In 2074, when the mob wants to get rid of someone, the target is sent into the past, where a hired gun awaits - someone like Joe - who one day learns the mob wants to 'close the loop' by sending back Joe's future self for assassination.
A military officer is brought into an alien war against an extraterrestrial enemy who can reset the day and know the future. When this officer is enabled with the same power, he teams up with a Special Forces warrior to try and end the war.
In the year 2154, the very wealthy live on a man-made space station while the rest of the population resides on a ruined Earth. A man takes on a mission that could bring equality to the polarized worlds.
As a war between humankind and monstrous sea creatures wages on, a former pilot and a trainee are paired up to drive a seemingly obsolete special weapon in a desperate effort to save the world from the apocalypse.
With the help of a mysterious pill that enables the user to access 100 percent of his brain abilities, a struggling writer becomes a financial wizard, but it also puts him in a new world with lots of dangers.
After the crew of the Enterprise find an unstoppable force of terror from within their own organization, Captain Kirk leads a manhunt to a war-zone world to capture a one-man weapon of mass destruction.
In the year 2044, a man working for a group of killers called "Loopers" (they work for the mob and kill people who are sent blindfolded back in time from the year 2074 by their bosses) recognizes a victim as himself. He hesitates resulting in the escape of his older self. Written by
The incredibly large "Gat" pistols are actual production firearms, and not just a prop created for the film. It is a Magnum Research BFR (Big Frame Revolver) chambered in .45-70 Government, a rifle round originally adopted by the U.S. military in 1873. The BFR weighs roughly 4.5 pounds. See more »
When Joe and Old Joe are in the café together, the waitress Beatrix comes over to take their order, and their table is empty. However when she returns to give them their food, there are two drinks already on the table. We know that she has not given them their drinks order previously because the rest of the scene is a conversation between the 2 characters in which she does not reappear. See more »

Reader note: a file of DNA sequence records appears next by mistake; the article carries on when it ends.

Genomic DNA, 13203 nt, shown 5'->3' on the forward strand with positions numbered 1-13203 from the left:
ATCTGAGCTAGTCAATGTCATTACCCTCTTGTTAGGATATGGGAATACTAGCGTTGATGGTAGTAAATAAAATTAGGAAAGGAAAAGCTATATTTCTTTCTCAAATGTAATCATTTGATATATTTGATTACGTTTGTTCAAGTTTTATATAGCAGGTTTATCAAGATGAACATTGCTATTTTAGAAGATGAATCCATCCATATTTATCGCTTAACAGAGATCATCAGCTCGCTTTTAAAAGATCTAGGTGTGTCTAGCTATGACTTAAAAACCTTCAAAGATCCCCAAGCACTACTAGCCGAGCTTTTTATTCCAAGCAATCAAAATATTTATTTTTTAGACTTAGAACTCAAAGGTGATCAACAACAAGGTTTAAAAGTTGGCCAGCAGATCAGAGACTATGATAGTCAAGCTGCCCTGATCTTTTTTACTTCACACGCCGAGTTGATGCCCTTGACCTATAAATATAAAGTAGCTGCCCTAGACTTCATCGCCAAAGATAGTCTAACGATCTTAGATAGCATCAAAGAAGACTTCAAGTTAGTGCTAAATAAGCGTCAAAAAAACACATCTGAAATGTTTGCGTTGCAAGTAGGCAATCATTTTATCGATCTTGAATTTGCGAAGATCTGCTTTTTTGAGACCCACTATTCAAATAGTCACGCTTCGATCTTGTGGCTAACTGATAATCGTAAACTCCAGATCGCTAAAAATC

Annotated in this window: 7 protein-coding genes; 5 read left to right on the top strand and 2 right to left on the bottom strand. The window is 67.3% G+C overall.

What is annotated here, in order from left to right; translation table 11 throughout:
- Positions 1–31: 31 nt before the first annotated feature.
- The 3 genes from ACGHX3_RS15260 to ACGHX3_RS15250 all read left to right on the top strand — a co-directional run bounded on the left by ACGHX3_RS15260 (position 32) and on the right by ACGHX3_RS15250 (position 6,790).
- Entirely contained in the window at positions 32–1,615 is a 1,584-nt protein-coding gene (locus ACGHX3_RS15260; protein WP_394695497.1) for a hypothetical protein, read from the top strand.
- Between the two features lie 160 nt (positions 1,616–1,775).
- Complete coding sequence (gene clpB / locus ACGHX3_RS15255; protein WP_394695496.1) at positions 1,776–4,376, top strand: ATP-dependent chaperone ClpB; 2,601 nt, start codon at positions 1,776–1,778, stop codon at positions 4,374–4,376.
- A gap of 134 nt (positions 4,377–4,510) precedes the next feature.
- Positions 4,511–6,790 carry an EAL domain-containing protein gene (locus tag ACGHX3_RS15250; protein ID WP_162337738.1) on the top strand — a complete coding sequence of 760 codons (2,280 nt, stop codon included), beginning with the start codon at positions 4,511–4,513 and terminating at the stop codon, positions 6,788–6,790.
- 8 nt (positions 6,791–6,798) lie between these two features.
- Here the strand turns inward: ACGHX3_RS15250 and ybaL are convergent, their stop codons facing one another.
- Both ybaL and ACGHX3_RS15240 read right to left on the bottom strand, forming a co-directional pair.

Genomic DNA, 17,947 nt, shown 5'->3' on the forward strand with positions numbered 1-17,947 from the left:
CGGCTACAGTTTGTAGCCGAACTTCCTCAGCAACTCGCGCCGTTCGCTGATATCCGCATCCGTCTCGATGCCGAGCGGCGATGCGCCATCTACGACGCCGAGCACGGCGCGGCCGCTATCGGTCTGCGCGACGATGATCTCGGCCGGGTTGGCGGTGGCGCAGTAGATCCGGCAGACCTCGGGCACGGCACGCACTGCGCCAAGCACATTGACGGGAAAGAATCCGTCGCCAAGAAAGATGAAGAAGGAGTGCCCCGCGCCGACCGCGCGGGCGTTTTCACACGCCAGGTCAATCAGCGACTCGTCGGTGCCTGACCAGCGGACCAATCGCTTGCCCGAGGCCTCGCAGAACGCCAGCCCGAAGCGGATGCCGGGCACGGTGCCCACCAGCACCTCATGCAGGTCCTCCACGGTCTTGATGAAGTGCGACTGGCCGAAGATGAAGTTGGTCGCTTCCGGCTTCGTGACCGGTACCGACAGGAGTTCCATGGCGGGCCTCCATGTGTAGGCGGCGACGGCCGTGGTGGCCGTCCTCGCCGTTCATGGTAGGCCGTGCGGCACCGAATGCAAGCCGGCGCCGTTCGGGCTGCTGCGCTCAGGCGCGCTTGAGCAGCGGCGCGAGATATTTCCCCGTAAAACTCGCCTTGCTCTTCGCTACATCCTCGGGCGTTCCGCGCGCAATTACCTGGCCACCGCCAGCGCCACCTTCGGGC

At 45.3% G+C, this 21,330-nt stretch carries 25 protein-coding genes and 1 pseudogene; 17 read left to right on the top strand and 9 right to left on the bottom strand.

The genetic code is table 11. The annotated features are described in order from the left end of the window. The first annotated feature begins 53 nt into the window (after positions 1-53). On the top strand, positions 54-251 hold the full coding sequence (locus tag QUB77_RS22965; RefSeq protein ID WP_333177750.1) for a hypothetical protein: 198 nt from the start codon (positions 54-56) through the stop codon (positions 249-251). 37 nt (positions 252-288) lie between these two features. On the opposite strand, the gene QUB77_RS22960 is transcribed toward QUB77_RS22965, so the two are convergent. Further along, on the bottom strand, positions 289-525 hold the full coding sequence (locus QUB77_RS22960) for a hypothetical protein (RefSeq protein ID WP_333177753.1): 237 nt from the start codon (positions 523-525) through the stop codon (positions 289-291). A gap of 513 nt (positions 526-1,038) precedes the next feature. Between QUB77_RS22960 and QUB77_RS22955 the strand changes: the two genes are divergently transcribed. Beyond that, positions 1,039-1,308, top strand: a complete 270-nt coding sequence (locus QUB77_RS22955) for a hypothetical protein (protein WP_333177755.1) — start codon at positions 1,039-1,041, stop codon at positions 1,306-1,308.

Time travel has not yet been invented. But thirty years from now, it will have been. It will be instantly outlawed, used only in secret by only the largest criminal organizations. It's nearly impossible to dispose of a body in the future... I'm told. Tagging techniques, whatnot. So when these criminal organizations in the future need someone gone, they use specialized assassins in our present called "Loopers." And so, my employers in the future nab the target, they zap them back to...
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I wish the writer had finished the movie he started
Don't get me wrong; this movie is very well made. It was well acted, shot and directed. I was never bored.
But I started out watching a movie about a hit man who shoots mob victims sent back in time from the future, and knows that his final victim will be his older self. Interesting idea--even if it's not very plausible. But okay, let's just run with it. That's the movie I saw in the trailers, the one I expected to see.
So, when his future self comes back, present-day self hesitates for a moment and future self gets the drop on him and runs off. Now present-day self must hunt down and kill future self. Also interesting.
But then, it's all about a telekinetic farm kid who will one day rule the world with an iron fist. . . er, brain. . . if he isn't stopped.
Huh. . . ? Where the hell did that come from? I know, I know, it's foreshadowed by showing us that 10% of the population has trivial telekinetic powers. They can make coins float above their hands.
But to me, this film starts one story and then switches in mid-stream to a story stemming from a second, unrelated science fiction premise.
While it was refreshing that the movie didn't just turn into a series of action sequences in which JGL tries to kill BW (which would have been a pretty one-sided conflict, admittedly) I found this shift in emphasis to be far more distracting than Joseph Gordon-Levitt's prosthetic nose. Which I never had a problem with.
Anyway, I appear to be the only one bothered by this so just go ahead and enjoy the movie.
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